It’s been a long time since a game has made me take notes. Theorycrafting napkin maths, sure; spreadsheets of profit-and-loss and crafting recipes, well, they’re a given with me and MMOs. But actually taking notes? The last game I remember doing that with was Loom or Myst.
TSW’s investigation missions are a puzzler’s heaven, and break the mold of standard questing in a big way. They don’t follow preset formulae the way normal MMO quests do; you’re just given some information to find out, and the game leaves the rest up to you.
One investigation mission has you learning Morse code to translate an intercepted transmission so that you can reach the drop point. Another gives you mysterious conspiracy-theory style clues about Bible verses and times on a clock to lead you to hidden treasure. Some have ciphers, or clues based on nursery rhymes. Many require you to make friends with Google: not for spoilers, but for in-universe websites with hidden clues — there’s a web browser accessible within the game (your character is given a smartphone as part of their factional induction), because they know you’re going to need it. Unlike most MMO quests, completing an investigation mission isn’t just a case of “pick up all the clue macguffins; presto, quest complete”. Investigation missions in TSW say “here are (some of) the clues; now work out what answer they’re hinting at” — and leave the rest up to you.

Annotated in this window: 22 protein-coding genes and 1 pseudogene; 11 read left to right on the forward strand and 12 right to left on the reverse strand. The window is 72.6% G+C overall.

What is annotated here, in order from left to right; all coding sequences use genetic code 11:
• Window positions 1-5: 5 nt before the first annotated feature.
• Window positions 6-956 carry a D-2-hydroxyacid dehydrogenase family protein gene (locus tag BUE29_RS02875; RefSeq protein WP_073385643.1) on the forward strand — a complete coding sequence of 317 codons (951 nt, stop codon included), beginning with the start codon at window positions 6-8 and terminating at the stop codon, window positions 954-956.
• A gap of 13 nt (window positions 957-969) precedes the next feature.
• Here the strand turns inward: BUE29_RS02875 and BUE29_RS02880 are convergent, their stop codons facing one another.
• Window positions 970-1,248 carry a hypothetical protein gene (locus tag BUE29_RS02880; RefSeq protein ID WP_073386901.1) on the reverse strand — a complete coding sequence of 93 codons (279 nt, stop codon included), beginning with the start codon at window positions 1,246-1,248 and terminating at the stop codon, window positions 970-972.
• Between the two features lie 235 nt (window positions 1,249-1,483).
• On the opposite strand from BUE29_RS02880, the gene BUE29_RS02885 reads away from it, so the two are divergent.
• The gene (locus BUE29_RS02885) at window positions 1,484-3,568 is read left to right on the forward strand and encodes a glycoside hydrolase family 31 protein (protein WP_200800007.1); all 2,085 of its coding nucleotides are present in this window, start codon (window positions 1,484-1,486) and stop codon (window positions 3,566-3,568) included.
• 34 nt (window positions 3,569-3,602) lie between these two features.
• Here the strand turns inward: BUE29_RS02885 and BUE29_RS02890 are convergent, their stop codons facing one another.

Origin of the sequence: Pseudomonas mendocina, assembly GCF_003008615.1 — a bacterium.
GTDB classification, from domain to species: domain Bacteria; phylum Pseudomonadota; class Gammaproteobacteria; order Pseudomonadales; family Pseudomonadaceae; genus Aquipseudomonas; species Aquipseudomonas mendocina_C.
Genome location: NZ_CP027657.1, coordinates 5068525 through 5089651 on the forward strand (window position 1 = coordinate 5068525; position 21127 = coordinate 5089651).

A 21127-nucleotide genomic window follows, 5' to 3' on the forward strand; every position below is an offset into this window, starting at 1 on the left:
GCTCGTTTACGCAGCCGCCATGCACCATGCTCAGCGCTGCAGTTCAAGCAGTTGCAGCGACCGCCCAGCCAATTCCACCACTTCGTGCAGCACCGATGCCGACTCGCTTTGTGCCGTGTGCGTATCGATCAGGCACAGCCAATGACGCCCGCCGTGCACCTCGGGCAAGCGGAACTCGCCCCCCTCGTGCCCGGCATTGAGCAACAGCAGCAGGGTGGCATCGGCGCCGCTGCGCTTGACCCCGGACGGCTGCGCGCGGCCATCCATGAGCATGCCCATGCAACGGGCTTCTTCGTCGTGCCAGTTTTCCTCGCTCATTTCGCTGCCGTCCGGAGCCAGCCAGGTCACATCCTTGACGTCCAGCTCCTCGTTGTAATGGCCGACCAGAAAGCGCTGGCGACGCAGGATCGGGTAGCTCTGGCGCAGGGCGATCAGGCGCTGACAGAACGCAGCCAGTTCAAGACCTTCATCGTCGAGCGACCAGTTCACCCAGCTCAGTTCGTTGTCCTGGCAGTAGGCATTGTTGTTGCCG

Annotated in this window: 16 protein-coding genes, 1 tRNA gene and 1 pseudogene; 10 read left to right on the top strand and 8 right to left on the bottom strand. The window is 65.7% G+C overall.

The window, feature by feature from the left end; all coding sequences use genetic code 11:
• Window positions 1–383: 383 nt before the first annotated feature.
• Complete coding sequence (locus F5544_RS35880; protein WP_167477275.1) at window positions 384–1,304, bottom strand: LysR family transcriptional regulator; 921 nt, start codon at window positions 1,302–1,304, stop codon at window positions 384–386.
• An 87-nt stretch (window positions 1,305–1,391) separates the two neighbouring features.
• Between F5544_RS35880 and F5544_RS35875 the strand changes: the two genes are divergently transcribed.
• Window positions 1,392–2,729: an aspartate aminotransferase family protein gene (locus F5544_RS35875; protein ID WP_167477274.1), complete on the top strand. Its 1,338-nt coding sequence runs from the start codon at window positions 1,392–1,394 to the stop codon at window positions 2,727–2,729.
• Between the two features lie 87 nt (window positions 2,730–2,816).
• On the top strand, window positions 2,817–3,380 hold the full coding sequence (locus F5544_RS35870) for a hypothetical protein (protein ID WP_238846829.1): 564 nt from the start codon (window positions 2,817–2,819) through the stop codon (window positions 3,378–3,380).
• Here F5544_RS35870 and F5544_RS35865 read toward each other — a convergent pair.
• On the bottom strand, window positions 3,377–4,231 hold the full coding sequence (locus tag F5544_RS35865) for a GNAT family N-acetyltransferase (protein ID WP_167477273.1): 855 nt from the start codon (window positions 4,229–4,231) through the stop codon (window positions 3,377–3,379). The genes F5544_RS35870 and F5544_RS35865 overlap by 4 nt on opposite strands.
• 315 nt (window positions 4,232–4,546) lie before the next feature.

In many ways, TSW’s investigation missions are reminiscent of ARGs, or Alternate Reality Games, where subtle clues lead you on a treasure hunt across multiple websites and other media. Funcom employed several ARGs as part of TSW’s prelaunch marketing and community building, and it seems they don’t intend to drop that thread now.
It’s a really fascinating addition to an MMO, and it perfectly fits the flavour and atmosphere of The Secret World. I really look forward to the investigation missions, because they tax my ingenuity and imagination. Solving one doesn’t give you any idea of how to deal with the next, except by showing you how far afield you might have to search for your answers.
…The downside, of course, is that unlike most quests, an investigation mission isn’t repeatable — once you’ve done the legwork once, the second run-through isn’t a challenge.
Thankfully, Funcom is planning a monthly update schedule with regular injections of new mission content. The first update, Unleashed, went live this week with seven new missions — five of which were investigations. That’s a promising start, and I hope it becomes a trend.